ENCOD was invited to the fourth session of the Civil Society Forum on EU Drug Policy that will be held on December 13th and 14th 2010 in Brussels, Belgium. The agenda of this meeting was prepared at the meeting of the core group to take place on 8 November 2010
Read also the report on the last CSF produced by ENCOD, UNAD and INPUD.
Encods contribution to the agenda of this session was the proposal to discuss alternatives to drug prohibition
Report of Civil Society Forum meeting, 13 – 14 December 2010
There were 26 persons from 22 organizations, plus 13 persons from the EC (not all simultaneously). Only Correlation, EFUS (European Forum for Urban Safety), ENCOD and IREFREA had more than one representative.
Encod was represented by Marisa Felicissimo and Frederik Polak, while Pedro Quesada was representing UNAD.
Between the plenary sessions at the beginning and end of the meeting, there were four working groups. The subjects were as follows:
A: From prohibition to regulation, options for alternative policies, evidence based policy.
B: New drugs/legal highs; trends in drug use.
C: Empowerment/civil society involvement at national and EU level.
D: Prevention, treatment/recovery, harm reduction.
A more complete report of the meeting will still be produced by the core group secretariat. This report covers what was at stake for ENCOD.
Working group A: I presented a short summary of the ENCOD Bulletin of September “Time to Discuss the Alternatives”, including the passage saying that refusal to discuss alternative policies in the present situation is dereliction of duty and negligence, even criminal negligence.
I stressed that it is important that the study on alternative policies that we demand, must be started with the question of how this complex issue should best be discussed, to make certain that the necessary conclusions can be drawn. Which are the fields of knowledge that we’ll have to address? What are the decisive arguments? What should be the structure of the debate?
The outcome of working group A was that this issue, variably titled “From Prohibition to Regulation” or “Alternative Drug Control Systems”, has been accepted for further study.
The working group consisted of circa 14 persons. They had some questions and a lot of comments, but there was no fundamental resistance to our proposal.
It should be mentioned that our most outspoken opponent (Anders Ulstein of Eurad, Europe Against Drugs) was not present, because he attended the simultaneous working group B on “New drugs/legal highs; trends in drug use”.
In workshops B, C and D little new or important came up, as far as I heard myself and from others.
As to the other issues that are most important for ENCOD:
The selection process for the CSF: the existing rules will remain in force, because they have been formally accepted by the EC for the representation of civil society in other fields.
Our proposal for a larger, more open conference to improve the representation of civil society: there is too little support for this idea.
At the last plenary, the issue “From Prohibition to Regulation” came up again, when we discussed the organization of the next CSF.
Amador Calafat (IREFREA) was hesitating and Anders Ulstein was opposed, but even Ulstein accepted my explanation that this is not about a simple call for full legalization. It is a proposal to seriously study this subject. This means that the opinions of those CSF-members who want to continue prohibition and who, like Ulstein, expect to improve the results of the existing system by methods such as diversion (for instance by installing special drug courts) and probation, will also be discussed.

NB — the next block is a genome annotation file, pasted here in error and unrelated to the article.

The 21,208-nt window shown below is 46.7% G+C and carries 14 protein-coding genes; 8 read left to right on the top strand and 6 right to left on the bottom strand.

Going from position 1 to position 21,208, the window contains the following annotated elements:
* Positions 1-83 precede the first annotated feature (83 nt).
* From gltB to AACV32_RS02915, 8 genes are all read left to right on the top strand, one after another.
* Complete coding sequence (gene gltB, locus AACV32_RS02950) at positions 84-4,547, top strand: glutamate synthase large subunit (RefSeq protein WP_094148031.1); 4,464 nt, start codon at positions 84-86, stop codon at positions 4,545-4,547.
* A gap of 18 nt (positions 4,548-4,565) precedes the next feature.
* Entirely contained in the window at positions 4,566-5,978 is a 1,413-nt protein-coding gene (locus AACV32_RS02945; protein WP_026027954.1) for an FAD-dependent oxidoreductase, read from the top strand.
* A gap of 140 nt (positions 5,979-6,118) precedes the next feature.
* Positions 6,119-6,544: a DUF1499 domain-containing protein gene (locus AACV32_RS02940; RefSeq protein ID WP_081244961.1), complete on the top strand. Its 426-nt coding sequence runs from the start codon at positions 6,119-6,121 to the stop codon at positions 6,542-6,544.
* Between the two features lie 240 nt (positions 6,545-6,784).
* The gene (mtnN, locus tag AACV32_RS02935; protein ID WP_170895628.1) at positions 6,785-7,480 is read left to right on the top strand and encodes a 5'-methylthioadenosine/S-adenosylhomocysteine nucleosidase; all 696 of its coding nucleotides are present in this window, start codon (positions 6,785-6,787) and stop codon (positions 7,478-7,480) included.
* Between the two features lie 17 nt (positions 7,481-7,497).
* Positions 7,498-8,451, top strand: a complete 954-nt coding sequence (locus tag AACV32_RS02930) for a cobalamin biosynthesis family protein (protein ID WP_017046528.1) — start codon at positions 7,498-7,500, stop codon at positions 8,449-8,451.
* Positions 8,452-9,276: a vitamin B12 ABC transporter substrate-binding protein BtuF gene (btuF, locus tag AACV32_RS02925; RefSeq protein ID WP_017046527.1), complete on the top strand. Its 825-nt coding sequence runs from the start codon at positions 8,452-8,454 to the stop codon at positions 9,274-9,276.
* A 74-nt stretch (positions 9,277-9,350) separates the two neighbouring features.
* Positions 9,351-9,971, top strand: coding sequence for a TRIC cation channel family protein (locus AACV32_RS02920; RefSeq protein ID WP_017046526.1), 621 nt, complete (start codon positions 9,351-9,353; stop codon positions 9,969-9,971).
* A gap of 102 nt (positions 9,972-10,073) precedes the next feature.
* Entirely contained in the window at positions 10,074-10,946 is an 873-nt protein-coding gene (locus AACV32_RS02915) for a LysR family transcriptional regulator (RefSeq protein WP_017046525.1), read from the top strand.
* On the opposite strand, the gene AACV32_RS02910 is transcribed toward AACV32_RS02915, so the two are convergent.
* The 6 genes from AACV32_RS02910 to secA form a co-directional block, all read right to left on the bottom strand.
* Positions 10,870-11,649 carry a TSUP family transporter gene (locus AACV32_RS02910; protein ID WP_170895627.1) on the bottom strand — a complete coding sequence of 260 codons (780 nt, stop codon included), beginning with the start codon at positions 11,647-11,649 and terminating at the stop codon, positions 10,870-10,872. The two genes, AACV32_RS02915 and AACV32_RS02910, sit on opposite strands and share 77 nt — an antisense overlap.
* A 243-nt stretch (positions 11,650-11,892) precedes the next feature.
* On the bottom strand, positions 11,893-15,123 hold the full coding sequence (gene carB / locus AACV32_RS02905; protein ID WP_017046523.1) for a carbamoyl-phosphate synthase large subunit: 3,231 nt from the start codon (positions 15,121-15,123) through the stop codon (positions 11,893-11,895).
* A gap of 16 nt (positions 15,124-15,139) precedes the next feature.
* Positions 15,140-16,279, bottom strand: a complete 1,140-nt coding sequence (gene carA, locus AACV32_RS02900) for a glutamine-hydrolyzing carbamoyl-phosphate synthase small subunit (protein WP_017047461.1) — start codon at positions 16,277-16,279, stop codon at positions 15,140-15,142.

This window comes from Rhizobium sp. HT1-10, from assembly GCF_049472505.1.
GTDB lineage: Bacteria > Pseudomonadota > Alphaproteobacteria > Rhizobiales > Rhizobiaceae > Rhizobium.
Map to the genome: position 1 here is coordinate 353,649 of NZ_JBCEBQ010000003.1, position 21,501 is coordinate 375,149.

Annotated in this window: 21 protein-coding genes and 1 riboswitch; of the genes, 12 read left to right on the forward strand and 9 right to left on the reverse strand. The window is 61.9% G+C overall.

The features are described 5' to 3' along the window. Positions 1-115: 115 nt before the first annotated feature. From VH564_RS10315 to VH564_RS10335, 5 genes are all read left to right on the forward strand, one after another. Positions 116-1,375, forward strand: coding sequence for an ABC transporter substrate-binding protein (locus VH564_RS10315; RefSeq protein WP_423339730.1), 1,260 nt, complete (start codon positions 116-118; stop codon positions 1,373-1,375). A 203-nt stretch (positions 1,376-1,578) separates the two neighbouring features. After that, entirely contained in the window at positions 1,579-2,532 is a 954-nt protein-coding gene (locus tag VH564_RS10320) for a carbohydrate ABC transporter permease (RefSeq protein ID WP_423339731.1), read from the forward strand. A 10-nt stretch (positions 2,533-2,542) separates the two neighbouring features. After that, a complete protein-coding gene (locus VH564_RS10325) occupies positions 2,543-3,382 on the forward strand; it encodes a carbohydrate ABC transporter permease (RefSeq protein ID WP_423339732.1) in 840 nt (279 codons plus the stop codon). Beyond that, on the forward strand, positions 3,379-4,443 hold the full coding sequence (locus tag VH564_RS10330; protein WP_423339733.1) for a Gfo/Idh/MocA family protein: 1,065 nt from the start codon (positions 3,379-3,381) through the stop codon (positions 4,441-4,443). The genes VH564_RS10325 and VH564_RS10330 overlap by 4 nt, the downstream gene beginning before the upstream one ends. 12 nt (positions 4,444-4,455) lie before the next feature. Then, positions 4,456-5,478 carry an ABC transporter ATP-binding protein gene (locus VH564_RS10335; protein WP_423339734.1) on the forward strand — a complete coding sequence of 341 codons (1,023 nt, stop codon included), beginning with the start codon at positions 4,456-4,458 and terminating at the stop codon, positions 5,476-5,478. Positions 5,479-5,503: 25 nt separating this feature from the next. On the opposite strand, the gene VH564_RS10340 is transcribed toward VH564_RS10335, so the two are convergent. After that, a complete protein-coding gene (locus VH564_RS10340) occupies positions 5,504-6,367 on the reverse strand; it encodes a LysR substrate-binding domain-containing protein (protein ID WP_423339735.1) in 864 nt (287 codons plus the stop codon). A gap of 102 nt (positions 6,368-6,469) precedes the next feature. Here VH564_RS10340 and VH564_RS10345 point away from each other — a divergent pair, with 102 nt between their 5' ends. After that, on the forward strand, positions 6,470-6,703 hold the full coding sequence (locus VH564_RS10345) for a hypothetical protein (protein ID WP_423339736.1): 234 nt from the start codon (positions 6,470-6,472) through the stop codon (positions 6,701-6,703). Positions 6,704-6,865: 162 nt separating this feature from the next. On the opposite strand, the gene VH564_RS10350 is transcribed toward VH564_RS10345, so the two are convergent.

At this point the question came up who should write the draft for the text on this issue that the CSF will discuss in the next meeting (that will probably take place in April ’11), so that it can be included in the paper that the CSF will submit to the EC as our contribution to the next EU drugs strategy. Somebody mentioned my name. Nobody objected, and it seemed best for me to accept this.
For the rest, we talked mainly about planning. For the next CSF, one or two experts can be invited to present the scientific evidence that should help us to make up our minds. Experts must be invited as quickly as possible, if we want them to be able to come to a meeting in April 2010.
An interesting thing happened shortly before the end. Timo Jetsu (EC) spoke about the “Drugs Coordination Unit”. I asked why this name has been changed to Anti-drugs Unit. I said that we, legalizers, were often accused of being too ideological, but that the name Anti-drugs Unit was clearly ideological, in contrast to the name that Timo used earlier.
His answer was that the official name has been Anti-drugs unit for a long time, and that this was only changed to Drugs Coordination Unit unofficially.
The most important news is that the CSF decided to discuss the subject of Alternative Drug Control Systems in the next meeting (that will probably take place in April 2011) on the basis of a draft that I will prepare.
There is no guarantee that this issue will be included in the CSF-submission to the EC for the CSF-contribution to the new EU Drugs Strategy.
There is little chance that discussion of my draft at the next CSF meeting will lead to consensus, but I think that there is a fair chance that a final text will be supported by a majority of CSF-members. In that case it seems probable to me that the EC will include this issue.
The Steering Committee is working on an appproach that combines continuing our activities both outside and within the beaurocratic system. This means that we will apply for continuation of our work in the CSF. That appplication needs to be sent in early in January 2011.
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